The South Carolina sheriff’s department whose school-based officer drew headlines when he violently arrested a student last year has signed an agreement with the U.S. Department of Justice, under which it will set new policies and provide extensive training to deputies who work in 60 schools in three districts.
The agreement, signed by the Richland County sheriff’s office, settles a civil rights review. A separate investigation will determine if the officer violated civil rights laws when he threw a black student from her desk last year and arrested her on charges of “disturbing a school"after she refused to put away her cellphone in class. A video of the arrest, taped by another student, spread online and sparked debates about the role of police in schools.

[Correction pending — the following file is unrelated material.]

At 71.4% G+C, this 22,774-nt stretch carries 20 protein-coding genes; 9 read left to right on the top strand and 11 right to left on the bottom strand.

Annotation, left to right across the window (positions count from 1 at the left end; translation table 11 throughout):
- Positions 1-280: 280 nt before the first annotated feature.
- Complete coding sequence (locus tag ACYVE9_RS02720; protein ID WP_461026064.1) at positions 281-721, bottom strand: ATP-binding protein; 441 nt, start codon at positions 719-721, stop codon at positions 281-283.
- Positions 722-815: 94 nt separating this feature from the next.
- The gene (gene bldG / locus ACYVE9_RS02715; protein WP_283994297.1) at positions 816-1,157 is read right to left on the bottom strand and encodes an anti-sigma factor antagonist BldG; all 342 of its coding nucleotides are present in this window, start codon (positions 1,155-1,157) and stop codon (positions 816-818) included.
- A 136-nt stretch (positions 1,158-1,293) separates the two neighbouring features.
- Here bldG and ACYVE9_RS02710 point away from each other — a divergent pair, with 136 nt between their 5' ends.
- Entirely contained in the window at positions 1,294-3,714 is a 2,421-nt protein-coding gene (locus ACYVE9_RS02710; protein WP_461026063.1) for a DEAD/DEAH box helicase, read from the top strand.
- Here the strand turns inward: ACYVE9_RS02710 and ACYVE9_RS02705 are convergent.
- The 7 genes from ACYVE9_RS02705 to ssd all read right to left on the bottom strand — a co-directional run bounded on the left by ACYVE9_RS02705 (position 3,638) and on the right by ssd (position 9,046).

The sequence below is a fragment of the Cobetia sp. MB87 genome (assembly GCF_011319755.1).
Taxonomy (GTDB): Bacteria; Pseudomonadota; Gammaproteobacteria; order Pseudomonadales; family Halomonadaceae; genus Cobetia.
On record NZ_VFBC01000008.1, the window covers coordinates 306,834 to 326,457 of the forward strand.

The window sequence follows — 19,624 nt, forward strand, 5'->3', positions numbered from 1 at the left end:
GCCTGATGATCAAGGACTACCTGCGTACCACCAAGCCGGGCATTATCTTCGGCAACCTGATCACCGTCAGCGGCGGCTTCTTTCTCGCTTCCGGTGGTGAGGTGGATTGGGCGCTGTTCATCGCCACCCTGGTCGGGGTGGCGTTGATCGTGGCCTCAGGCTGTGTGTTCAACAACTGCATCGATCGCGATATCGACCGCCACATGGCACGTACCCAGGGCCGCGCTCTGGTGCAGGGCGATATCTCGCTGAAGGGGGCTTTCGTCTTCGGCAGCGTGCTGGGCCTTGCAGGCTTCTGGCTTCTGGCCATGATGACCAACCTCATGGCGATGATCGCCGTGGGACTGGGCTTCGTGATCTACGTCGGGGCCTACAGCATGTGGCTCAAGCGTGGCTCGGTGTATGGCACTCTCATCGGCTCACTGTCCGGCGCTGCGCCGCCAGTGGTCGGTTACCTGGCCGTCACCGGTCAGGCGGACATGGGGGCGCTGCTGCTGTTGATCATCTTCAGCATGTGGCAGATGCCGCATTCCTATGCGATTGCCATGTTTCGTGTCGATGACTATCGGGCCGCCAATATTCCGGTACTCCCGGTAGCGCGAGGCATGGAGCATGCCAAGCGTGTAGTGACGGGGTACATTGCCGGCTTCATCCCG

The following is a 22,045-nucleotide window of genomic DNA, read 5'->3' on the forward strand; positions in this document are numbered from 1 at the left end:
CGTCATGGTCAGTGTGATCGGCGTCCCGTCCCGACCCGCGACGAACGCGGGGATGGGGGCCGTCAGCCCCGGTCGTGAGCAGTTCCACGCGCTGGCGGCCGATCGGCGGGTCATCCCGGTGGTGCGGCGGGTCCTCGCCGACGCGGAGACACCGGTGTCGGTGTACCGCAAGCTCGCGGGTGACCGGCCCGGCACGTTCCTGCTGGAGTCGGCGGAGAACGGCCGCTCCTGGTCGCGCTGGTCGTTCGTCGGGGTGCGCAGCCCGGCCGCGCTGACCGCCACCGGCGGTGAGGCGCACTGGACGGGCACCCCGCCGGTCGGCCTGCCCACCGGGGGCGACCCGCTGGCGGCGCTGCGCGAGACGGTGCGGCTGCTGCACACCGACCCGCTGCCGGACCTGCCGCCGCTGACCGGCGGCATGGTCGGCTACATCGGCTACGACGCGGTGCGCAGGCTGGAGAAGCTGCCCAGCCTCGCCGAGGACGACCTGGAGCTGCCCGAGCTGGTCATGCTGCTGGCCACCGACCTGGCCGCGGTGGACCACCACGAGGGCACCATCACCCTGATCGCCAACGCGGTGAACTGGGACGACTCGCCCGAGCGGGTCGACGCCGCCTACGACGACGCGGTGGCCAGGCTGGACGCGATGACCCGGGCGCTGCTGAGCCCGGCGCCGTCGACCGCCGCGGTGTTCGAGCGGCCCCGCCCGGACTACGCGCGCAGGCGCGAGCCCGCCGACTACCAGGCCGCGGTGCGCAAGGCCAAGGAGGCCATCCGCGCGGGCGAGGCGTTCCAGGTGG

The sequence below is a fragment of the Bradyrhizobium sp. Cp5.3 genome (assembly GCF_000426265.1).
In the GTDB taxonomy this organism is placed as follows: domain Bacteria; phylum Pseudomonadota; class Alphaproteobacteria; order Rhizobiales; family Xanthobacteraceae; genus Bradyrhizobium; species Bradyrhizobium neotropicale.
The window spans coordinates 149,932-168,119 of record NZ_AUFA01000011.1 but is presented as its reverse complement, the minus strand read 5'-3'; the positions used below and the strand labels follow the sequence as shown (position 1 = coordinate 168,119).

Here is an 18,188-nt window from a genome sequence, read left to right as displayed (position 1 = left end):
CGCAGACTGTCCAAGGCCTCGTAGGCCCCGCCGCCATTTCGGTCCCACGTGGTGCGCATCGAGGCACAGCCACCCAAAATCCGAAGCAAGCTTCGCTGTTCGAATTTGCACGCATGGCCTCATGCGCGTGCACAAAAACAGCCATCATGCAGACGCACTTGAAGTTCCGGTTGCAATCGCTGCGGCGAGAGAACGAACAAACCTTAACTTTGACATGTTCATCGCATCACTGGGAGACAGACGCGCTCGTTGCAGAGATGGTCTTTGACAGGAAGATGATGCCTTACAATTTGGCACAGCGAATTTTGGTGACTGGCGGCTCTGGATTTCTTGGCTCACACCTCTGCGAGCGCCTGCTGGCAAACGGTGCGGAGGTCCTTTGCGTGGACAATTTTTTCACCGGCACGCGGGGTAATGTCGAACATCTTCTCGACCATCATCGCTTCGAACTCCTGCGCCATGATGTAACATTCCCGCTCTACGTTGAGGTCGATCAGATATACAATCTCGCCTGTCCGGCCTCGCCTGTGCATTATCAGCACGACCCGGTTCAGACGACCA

Meanwhile, the student who recorded that video joined several other plaintiffs in filing a lawsuit calling the state’s “disturbing schools” law overly broad and unconstitutional. The state board of education took initial steps to limit the role of law enforcement in schools.
A version of this article appeared in the August 24, 2016 edition of Education Week as Agreement Aims to Curb Bias Via School Police Training